Once I receive a vaccine, can I stop wearing a mask and practicing social distancing?

Currently, masks are required indoors for everyone, regardless of vaccination status. Unvaccinated people are still recommended to mask up when outdoors and around large crowds. Masking and social distancing guidelines will change based on the number of positive cases in the city or state. For the most current campus information visit https://wayne.edu/coronavirus.

Where do I find the most up-to-date data on WSU coronavirus cases?

The Wayne State University COVID-19 Dashboard is a source of information for us to remain updated on COVID-19 data related to our campus community. Please visit the COVID-19 Dashboard weekly for updated information.

I’ve only received one of two required vaccine doses — can I still come to campus?

Students that have started the vaccination process but are not fully vaccinated should upload their vaccine card to the mandate system. After receiving the email from the submission process noting they are not compliant, they should email healthcommittee@wayne.edu to request a temporary extension in order to be allowed on campus.

Do I need an appointment to get vaccinated at the Campus Health Center?

Yes.. To set up an appointment, please call 313-577-5105 or 313-577-5041.

Can I be tested for coronavirus for free at Campus Health Center?

The Campus Health Center offers COVID-19 testing on Wayne State University’s campus to enrolled students, faculty, and staff for no out-of-pocket charge. The Campus Health Center will bill insurance but if insurance does not cover the testing or if a patient does not have insurance, there is no out-of-pocket cost. Click here to schedule your COVID-19 test .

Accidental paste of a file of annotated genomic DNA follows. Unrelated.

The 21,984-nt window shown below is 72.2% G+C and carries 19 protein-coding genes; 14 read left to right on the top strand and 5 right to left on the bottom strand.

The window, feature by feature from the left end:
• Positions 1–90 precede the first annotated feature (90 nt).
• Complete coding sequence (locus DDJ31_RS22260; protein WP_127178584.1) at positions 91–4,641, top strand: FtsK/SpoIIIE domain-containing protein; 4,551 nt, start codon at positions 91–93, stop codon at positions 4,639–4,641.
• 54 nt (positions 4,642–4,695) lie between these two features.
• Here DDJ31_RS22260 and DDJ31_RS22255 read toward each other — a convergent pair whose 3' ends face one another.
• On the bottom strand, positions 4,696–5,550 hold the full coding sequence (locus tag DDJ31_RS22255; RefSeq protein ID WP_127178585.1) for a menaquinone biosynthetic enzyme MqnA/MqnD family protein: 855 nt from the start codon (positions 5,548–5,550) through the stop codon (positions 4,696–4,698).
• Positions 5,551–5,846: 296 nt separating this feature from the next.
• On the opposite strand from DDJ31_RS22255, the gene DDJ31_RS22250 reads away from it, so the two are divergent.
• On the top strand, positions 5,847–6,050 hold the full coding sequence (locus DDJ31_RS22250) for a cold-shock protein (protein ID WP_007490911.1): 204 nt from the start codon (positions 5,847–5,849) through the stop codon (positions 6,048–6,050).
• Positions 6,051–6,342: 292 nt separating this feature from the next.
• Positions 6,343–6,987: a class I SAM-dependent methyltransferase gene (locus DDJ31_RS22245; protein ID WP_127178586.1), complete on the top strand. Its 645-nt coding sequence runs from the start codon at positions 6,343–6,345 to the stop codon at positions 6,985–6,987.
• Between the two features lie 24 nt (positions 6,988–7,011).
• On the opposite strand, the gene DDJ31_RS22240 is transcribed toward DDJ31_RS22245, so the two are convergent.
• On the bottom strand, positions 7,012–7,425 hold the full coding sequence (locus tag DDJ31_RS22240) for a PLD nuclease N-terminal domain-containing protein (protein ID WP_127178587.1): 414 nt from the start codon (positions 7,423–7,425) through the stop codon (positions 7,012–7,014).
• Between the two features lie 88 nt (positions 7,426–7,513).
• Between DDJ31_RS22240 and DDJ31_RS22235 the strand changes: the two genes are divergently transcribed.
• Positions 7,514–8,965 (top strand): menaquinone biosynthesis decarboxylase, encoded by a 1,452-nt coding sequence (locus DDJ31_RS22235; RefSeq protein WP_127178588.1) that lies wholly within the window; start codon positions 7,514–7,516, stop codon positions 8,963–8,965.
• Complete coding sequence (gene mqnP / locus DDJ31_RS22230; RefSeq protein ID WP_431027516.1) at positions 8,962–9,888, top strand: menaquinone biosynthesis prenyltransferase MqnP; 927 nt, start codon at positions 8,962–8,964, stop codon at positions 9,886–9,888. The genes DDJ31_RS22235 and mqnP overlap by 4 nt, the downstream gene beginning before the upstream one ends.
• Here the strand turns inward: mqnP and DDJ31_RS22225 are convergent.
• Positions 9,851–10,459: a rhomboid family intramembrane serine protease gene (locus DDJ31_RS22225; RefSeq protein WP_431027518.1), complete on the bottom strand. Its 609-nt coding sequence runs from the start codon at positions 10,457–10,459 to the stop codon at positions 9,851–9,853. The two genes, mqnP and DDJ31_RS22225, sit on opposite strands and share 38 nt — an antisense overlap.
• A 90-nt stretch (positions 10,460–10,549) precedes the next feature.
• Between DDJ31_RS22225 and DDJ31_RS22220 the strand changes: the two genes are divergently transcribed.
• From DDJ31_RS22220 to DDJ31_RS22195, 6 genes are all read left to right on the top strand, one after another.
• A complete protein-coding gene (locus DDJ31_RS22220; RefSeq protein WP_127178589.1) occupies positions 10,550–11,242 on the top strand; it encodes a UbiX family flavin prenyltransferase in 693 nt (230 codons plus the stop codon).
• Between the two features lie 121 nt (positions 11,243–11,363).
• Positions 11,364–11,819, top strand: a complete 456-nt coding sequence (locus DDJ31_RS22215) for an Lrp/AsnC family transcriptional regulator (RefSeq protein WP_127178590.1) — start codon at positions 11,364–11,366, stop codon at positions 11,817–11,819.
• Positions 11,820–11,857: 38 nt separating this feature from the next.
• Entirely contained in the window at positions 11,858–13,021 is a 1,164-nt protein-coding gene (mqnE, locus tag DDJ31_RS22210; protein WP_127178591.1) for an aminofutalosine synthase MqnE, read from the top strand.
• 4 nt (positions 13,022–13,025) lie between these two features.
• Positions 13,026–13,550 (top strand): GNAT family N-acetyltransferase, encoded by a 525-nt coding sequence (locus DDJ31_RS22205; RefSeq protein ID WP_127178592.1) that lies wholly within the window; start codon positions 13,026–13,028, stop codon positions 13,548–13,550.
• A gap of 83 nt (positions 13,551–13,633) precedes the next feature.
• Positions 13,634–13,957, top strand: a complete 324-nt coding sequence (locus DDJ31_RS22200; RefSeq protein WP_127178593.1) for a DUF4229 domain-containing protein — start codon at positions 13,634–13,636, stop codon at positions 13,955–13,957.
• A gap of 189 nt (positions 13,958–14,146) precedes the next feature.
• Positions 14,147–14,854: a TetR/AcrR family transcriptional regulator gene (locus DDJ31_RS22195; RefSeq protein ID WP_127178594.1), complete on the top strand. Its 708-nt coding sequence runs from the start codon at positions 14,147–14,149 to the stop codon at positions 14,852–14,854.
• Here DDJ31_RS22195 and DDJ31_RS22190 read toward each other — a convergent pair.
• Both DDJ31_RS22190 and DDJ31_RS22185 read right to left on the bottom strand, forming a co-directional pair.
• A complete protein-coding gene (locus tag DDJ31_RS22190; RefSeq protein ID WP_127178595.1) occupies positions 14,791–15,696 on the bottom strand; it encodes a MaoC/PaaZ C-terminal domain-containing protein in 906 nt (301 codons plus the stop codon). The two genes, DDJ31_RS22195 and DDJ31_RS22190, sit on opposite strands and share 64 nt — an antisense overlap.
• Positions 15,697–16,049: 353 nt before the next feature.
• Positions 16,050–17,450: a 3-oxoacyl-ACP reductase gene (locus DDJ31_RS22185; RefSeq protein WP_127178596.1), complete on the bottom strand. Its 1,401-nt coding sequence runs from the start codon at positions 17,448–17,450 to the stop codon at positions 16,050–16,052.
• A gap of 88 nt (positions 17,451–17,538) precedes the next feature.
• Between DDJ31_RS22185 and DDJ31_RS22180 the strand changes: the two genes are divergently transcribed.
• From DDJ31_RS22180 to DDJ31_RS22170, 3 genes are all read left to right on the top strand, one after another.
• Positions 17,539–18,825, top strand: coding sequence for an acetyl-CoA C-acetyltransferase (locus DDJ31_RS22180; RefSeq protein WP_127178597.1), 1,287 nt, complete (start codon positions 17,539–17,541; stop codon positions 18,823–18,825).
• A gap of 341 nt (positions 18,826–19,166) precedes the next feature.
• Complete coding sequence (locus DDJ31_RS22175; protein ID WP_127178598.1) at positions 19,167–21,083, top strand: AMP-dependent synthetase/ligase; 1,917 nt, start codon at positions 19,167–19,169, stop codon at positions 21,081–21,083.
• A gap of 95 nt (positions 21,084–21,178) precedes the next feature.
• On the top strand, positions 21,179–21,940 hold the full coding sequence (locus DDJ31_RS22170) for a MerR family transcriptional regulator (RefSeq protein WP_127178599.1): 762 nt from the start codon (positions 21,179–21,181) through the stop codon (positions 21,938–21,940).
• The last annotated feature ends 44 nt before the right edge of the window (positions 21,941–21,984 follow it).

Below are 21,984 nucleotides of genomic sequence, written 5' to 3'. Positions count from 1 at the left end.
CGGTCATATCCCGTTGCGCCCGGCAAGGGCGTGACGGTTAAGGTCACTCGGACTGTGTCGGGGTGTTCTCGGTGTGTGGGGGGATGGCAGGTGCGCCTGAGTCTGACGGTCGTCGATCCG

Will I be able to choose between receiving the Pfizer, Moderna or Janssen (Johnson & Johnson)  vaccine?

Campus Health Center typically has more than one brand available, but what brand is stocked depends on vaccine supply.  Call for the most up-to-date options available to you.

Will Canadian/International students be eligible to receive the vaccine from WSU?

Yes.

I’m an international student. How do I navigate the vaccine mandate?

Each international student’s ability to meet the vaccine mandate is a little bit different, so you are encouraged you to email healthcommittee@wayne.edu, and they will work with you individually. Please include that you are an international student in the subject line and include your contact information in the body of the email.

Does my booster shot have to be the same as my original vaccine?

You may choose which COVID-19 vaccine you receive as a booster shot. Some people may prefer the vaccine type that they originally received, and others may prefer to get a different booster. CDC’s recommendations now allow for this type of mix and match dosing for booster shots.

Why are breakthrough cases occurring more frequently in fully vaccinated individuals?

We are currently seeing a rise in breakthrough cases because of the Delta variant, which is eight times more contagious than earlier strains. While the vaccine is still highly effective against the Delta variant — 95% in most people, 90% in people with compromised immune systems or the elderly — it is slightly less effective than we were seeing against previous strains of the virus.